Former Russian Top Media Executive, Putin Aide Died From Blows to Head, U.S. Autopsy Finds

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Mikhail Lesin, who was found dead at a Washington hotel last year, was head of Gazprom Media and press minister.

Mikhail Lesin, Russia's former press minister and an aide to president Vladimir Putin, found dead in a Washington D.C. hotel last year, died of blows to his head, U.S investigators announced late Thursday as the mystery surrounding the top official's death deepened.

The office of the chief medical examiner in Washington announced that Lesin's death in a room at the four-star Dupont Circle Hotel last November was due to "blunt force trauma" to his head, neck, torso, arms and legs.

The New York Times quoted an official involved in the investigation as saying that the trauma resulted from "some sort of altercation that happened before he returned to his room."

Lesin, who was close to Putin and inspired the Kremlin's English-language TV service Russia Today (RT), was said at the time to have died of a heart attack. Local police back then said there had been no signs of foul play, but opened a formal "death investigation."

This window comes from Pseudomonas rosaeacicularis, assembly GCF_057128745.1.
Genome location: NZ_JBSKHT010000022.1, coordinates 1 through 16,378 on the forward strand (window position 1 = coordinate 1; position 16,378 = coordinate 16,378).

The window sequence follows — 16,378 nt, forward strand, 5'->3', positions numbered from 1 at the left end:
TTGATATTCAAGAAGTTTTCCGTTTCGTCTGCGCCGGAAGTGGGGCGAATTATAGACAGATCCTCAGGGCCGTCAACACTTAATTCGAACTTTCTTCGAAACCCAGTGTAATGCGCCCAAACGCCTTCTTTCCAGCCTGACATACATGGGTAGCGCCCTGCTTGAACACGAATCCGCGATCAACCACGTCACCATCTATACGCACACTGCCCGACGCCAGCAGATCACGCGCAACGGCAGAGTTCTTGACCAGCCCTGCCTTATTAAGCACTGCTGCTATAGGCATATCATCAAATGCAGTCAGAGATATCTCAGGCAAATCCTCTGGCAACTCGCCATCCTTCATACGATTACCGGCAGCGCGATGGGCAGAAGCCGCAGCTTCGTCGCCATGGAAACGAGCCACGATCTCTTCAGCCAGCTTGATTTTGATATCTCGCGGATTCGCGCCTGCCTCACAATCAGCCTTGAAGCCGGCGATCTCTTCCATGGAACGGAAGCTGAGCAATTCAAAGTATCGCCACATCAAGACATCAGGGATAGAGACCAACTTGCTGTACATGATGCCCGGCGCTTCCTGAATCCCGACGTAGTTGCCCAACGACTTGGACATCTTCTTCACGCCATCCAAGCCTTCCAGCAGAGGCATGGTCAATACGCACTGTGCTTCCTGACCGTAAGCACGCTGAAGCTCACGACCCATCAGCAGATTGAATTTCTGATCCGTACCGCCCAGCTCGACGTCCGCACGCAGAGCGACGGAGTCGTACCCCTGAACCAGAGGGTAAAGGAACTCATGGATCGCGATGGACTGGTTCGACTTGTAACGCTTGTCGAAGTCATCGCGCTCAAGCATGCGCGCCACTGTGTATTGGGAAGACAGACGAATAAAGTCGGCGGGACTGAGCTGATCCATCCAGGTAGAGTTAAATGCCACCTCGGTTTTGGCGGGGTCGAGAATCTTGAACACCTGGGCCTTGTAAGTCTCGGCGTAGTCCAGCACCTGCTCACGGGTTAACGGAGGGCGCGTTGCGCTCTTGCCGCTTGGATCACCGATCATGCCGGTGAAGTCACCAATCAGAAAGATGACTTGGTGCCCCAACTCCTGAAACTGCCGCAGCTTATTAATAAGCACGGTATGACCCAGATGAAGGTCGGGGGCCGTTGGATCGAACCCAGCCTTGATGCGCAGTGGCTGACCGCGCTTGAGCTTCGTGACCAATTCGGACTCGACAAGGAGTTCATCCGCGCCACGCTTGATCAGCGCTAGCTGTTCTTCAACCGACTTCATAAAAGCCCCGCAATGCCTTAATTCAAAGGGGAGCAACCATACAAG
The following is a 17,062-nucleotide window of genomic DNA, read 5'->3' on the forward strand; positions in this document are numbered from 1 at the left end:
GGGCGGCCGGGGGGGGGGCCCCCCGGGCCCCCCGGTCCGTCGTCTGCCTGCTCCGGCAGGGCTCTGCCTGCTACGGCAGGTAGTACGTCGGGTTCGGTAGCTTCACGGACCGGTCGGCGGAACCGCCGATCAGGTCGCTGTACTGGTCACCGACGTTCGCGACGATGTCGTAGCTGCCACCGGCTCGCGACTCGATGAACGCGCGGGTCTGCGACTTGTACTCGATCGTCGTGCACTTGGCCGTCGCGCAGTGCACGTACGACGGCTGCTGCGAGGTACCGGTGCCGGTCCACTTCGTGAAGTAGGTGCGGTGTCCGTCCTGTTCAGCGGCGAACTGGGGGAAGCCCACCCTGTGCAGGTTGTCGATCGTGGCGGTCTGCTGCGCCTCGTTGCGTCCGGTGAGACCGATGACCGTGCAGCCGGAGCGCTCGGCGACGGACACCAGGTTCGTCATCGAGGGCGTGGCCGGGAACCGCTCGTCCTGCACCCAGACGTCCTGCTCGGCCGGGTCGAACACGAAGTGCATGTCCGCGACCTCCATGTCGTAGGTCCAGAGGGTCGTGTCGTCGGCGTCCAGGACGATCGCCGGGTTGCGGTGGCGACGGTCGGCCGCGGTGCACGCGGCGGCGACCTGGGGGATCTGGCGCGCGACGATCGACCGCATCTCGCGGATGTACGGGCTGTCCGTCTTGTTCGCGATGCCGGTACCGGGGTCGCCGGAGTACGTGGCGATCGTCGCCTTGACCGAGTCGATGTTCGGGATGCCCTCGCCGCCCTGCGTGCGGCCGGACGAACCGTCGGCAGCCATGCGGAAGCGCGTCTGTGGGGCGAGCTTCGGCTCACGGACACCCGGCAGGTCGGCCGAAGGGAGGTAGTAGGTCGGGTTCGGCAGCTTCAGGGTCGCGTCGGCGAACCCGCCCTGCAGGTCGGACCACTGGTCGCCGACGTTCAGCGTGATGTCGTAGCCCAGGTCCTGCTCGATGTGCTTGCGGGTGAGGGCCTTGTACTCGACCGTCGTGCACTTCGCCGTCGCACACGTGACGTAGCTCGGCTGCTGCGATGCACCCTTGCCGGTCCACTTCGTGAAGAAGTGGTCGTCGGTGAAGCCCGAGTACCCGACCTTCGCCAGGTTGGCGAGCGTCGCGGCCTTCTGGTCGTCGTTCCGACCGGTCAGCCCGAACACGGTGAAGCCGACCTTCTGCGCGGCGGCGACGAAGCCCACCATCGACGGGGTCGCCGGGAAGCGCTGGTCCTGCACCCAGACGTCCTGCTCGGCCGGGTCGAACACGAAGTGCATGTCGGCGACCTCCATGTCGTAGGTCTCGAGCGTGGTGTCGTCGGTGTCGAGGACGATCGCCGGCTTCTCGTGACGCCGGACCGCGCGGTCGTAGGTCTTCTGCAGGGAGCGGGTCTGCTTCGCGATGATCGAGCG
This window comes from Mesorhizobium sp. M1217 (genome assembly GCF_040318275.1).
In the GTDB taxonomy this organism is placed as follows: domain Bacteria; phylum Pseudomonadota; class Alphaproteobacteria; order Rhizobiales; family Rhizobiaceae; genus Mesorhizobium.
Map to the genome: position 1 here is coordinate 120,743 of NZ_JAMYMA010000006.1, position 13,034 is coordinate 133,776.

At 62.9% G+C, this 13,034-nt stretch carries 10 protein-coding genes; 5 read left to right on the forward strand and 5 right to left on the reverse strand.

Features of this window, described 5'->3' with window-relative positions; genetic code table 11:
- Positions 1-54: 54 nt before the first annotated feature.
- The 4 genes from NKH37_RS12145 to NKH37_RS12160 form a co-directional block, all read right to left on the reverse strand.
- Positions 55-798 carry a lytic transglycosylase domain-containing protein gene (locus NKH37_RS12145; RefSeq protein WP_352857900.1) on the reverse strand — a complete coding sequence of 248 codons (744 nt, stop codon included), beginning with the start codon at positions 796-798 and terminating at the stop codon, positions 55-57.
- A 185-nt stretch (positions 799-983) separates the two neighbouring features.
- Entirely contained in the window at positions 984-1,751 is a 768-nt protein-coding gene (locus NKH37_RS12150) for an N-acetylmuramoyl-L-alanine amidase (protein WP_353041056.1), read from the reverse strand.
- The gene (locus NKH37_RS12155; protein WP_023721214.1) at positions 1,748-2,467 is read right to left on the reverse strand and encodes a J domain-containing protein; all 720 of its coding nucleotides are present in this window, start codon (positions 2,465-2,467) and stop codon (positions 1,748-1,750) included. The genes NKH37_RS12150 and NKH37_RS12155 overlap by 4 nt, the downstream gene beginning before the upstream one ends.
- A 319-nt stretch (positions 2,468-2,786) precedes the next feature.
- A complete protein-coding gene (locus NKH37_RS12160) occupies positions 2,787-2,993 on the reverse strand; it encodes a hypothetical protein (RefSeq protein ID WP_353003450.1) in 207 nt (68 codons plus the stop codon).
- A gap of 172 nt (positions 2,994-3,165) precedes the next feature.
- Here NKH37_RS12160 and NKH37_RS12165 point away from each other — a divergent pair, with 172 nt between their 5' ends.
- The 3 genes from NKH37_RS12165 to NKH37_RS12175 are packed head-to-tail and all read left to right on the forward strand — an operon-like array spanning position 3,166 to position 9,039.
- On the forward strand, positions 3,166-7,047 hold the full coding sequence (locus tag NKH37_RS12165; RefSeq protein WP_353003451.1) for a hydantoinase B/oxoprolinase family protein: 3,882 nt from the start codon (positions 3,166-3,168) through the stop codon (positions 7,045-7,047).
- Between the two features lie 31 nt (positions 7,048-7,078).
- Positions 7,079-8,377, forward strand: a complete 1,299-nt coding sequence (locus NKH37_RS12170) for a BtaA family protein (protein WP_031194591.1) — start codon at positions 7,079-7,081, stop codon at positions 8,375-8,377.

Lesin, a once powerful media figure in Russia, had stepped down as head of Gazprom Media, the country's largest TV and media company, the year before his death and had been spending much of his time in the U.S.

According to some reports, Lesin, who was 57 at the time of his death, said he had left the company out of frustration over running a state-owned company. However, there were persistent rumors that he had been forced out.

Although friends of Lesin's said he had been enjoying an early retirement, he had been involved in a media business in the U.S with his son where his role had prompted calls by Senator Roger Wicker (R-Mississippi) for an investigation into possible financial malpractice.

Russian authorities reacted to the new development in the Lesin investigation by demanding more information from the U.S. "We are waiting for Washington to give us the relevant information and official data about the investigation," said Maria Zakharova, Russia's foreign ministry's spokesperson. “If the information published today in the media is true, the Russian authorities will send their American counterparts a request for international legal assistance.”

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